A Florida Republican lawmaker has introduced a bill that would make it defamation to accuse someone of racism, sexism, homophobia, or transphobia, a measure that would deal a devastating blow to freedom of speech in the Sunshine State.
The bill, which was introduced Friday, would make it much easier for someone to sue another person for defamation. The measure states that “an allegation that the plaintiff has discriminated against another person or group because of their race, sex, sexual orientation, or gender identity constitutes defamation per se.”
Proving “actual malice” is one of the main requirements of a successful defamation case. And this bill would make that easier, setting up conditions for a fact-finder to automatically infer that actual malice took place after an accusation of discrimination.
In cases of alleged homophobia or transphobia, defendants charged with defamation are not allowed to use the plaintiff’s religious or scientific beliefs as part of their defense. If they are found liable for defamation, the defendant could be fined at least $35,000.
The bill applies to statements made in print, on television, or on social media. It also states that someone who is caught in a viral video engaging in allegedly discriminatory behaviors does not qualify as a “public figure,” giving those people even more grounds to sue.
Finally, the bill removes certain journalistic privileges, particularly the right to keep sources anonymous. Statements from anonymous sources would be considered “presumptively false,” making journalists reporting on discrimination vulnerable to lawsuits.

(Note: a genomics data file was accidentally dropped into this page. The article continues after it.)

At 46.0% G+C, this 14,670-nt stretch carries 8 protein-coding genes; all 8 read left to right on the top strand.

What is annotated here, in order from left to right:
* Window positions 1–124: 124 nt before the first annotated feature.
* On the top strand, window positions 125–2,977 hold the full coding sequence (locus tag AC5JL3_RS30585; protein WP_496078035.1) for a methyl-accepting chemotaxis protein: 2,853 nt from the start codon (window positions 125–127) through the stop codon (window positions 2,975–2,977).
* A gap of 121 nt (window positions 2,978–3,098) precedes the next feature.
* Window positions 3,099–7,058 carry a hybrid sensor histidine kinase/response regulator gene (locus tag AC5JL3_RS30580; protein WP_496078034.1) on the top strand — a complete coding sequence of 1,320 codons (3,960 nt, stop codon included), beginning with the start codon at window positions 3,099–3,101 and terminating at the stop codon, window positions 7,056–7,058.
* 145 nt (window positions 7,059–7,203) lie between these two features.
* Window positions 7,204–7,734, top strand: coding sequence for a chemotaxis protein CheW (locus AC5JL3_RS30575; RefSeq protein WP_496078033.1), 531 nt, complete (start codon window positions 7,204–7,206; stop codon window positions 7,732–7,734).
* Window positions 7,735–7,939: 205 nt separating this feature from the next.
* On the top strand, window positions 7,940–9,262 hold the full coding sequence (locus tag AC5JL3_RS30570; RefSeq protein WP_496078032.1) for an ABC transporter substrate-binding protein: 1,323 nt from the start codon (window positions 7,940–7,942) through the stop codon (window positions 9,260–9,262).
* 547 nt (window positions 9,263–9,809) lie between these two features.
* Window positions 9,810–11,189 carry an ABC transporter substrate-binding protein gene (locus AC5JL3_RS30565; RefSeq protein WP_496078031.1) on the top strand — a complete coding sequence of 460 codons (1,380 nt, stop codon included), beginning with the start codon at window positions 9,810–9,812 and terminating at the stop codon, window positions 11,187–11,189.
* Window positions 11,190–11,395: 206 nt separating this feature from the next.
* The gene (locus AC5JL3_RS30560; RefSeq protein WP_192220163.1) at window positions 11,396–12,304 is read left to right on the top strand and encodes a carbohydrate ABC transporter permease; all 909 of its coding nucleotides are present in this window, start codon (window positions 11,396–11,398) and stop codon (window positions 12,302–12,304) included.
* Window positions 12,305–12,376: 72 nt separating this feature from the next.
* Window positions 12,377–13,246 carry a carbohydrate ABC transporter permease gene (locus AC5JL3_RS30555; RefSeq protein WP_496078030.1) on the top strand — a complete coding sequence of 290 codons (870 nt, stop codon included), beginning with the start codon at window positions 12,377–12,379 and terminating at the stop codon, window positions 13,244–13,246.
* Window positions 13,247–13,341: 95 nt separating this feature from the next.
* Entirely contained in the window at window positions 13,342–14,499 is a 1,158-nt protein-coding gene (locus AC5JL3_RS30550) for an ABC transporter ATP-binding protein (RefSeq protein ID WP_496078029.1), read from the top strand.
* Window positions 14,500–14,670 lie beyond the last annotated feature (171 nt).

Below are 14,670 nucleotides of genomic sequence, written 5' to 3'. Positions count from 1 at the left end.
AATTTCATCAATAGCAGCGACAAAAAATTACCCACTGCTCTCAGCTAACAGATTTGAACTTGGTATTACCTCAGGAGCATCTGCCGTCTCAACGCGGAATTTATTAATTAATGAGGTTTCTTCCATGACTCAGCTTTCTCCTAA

“More attempts to chill free speech in the ‘free’ State of Florida,” Democratic state Representative Anna Eskamani tweeted about the measure.
The bill was introduced by state Senator Jason Brodeur, who, despite claiming he wants to protect free speech, has taken aim at the right to free speech multiple times. In 2023, he introduced a bill that would require paid bloggers who write about elected officials to register with the state. Such a registry of political writers and independent journalists would have allowed for increased surveillance.
Brodeur’s new bill is almost an exact copy of another measure introduced early last year. That original bill passed the Civil Justice Subcommittee but ultimately failed in the Judiciary Committee.
Florida increased its attacks on LGBTQ rights over the course of 2023. With Republicans holding both chambers of the state legislature and the governor’s office, the new version might stand a chance.
If the new bill does become law, it is unlikely to survive a legal challenge due to its clear violations of free speech and anti-discrimination laws. But as with so many Republican culture-war laws, the point is not to create good legislation. The point is to scare people.